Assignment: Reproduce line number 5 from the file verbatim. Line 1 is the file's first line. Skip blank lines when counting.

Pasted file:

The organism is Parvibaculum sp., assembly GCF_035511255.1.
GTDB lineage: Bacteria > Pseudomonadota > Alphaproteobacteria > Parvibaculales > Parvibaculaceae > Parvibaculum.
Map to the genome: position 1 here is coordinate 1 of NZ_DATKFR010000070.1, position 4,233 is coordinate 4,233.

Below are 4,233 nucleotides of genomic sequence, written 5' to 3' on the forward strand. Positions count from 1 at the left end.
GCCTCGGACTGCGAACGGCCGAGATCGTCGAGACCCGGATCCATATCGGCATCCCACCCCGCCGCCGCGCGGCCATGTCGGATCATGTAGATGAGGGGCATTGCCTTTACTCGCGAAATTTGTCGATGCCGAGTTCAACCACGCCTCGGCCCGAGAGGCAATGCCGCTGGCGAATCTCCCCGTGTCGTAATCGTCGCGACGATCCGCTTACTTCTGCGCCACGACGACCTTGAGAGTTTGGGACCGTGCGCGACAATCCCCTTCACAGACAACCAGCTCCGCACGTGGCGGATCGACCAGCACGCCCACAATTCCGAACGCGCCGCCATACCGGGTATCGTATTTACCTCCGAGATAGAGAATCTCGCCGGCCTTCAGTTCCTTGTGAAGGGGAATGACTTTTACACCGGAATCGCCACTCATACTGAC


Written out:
GCCTCGGACTGCGAACGGCCGAGATCGTCGAGACCCGGATCCATATCGGCATCCCACCCCGCCGCCGCGCGGCCATGTCGGATCATGTAGATGAGGGGCATTGCCTTTACTCGCGAAATTTGTCGATGCCGAGTTCAACCACGCCTCGGCCCGAGAGGCAATGCCGCTGGCGAATCTCCCCGTGTCGTAATCGTCGCGACGATCCGCTTACTTCTGCGCCACGACGACCTTGAGAGTTTGGGACCGTGCGCGACAATCCCCTTCACAGACAACCAGCTCCGCACGTGGCGGATCGACCAGCACGCCCACAATTCCGAACGCGCCGCCATACCGGGTATCGTATTTACCTCCGAGATAGAGAATCTCGCCGGCCTTCAGTTCCTTGTGAAGGGGAATGACTTTTACACCGGAATCGCCACTCATACTGAC